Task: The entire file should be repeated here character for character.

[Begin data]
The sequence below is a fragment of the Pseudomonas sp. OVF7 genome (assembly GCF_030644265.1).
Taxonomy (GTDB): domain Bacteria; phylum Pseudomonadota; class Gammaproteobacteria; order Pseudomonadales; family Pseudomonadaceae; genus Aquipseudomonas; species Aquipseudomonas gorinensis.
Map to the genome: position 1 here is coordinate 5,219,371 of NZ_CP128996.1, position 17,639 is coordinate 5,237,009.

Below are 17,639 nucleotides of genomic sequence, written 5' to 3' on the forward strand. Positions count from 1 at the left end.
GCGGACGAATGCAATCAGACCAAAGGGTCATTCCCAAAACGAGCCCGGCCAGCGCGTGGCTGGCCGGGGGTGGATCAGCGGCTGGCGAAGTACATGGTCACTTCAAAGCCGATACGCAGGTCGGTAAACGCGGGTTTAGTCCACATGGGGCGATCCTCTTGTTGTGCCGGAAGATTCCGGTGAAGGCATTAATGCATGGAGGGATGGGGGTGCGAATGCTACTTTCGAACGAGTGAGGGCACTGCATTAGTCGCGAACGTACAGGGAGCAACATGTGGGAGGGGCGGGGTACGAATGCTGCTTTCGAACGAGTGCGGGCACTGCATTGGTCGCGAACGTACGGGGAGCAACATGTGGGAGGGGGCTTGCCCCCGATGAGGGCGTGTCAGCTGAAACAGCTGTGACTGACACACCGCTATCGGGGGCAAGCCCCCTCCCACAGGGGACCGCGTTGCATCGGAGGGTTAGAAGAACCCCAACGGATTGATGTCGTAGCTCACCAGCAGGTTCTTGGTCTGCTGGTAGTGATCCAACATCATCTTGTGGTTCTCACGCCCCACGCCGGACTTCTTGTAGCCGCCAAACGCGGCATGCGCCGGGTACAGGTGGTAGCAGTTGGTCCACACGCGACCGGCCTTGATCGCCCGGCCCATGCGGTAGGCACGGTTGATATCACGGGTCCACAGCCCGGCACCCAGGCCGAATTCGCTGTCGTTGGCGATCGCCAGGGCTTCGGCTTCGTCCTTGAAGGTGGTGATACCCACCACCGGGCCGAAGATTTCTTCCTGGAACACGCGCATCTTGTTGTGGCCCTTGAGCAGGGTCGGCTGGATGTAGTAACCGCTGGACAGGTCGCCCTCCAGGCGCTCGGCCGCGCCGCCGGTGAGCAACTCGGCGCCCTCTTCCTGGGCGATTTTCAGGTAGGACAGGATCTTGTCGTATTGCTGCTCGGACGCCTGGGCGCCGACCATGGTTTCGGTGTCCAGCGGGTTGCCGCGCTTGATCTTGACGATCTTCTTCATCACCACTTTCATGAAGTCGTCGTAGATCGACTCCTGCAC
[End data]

The sequence below is a fragment of the Pseudomonas sp. OVF7 genome (assembly GCF_030644265.1).
Taxonomy (GTDB): domain Bacteria; phylum Pseudomonadota; class Gammaproteobacteria; order Pseudomonadales; family Pseudomonadaceae; genus Aquipseudomonas; species Aquipseudomonas gorinensis.
Map to the genome: position 1 here is coordinate 5,219,371 of NZ_CP128996.1, position 17,639 is coordinate 5,237,009.

Below are 17,639 nucleotides of genomic sequence, written 5' to 3' on the forward strand. Positions count from 1 at the left end.
GCGGACGAATGCAATCAGACCAAAGGGTCATTCCCAAAACGAGCCCGGCCAGCGCGTGGCTGGCCGGGGGTGGATCAGCGGCTGGCGAAGTACATGGTCACTTCAAAGCCGATACGCAGGTCGGTAAACGCGGGTTTAGTCCACATGGGGCGATCCTCTTGTTGTGCCGGAAGATTCCGGTGAAGGCATTAATGCATGGAGGGATGGGGGTGCGAATGCTACTTTCGAACGAGTGAGGGCACTGCATTAGTCGCGAACGTACAGGGAGCAACATGTGGGAGGGGCGGGGTACGAATGCTGCTTTCGAACGAGTGCGGGCACTGCATTGGTCGCGAACGTACGGGGAGCAACATGTGGGAGGGGGCTTGCCCCCGATGAGGGCGTGTCAGCTGAAACAGCTGTGACTGACACACCGCTATCGGGGGCAAGCCCCCTCCCACAGGGGACCGCGTTGCATCGGAGGGTTAGAAGAACCCCAACGGATTGATGTCGTAGCTCACCAGCAGGTTCTTGGTCTGCTGGTAGTGATCCAACATCATCTTGTGGTTCTCACGCCCCACGCCGGACTTCTTGTAGCCGCCAAACGCGGCATGCGCCGGGTACAGGTGGTAGCAGTTGGTCCACACGCGACCGGCCTTGATCGCCCGGCCCATGCGGTAGGCACGGTTGATATCACGGGTCCACAGCCCGGCACCCAGGCCGAATTCGCTGTCGTTGGCGATCGCCAGGGCTTCGGCTTCGTCCTTGAAGGTGGTGATACCCACCACCGGGCCGAAGATTTCTTCCTGGAACACGCGCATCTTGTTGTGGCCCTTGAGCAGGGTCGGCTGGATGTAGTAACCGCTGGACAGGTCGCCCTCCAGGCGCTCGGCCGCGCCGCCGGTGAGCAACTCGGCGCCCTCTTCCTGGGCGATTTTCAGGTAGGACAGGATCTTGTCGTATTGCTGCTCGGACGCCTGGGCGCCGACCATGGTTTCGGTGTCCAGCGGGTTGCCGCGCTTGATCTTGACGATCTTCTTCATCACCACTTTCATGAAGTCGTCGTAGATCGACTCCTGCAC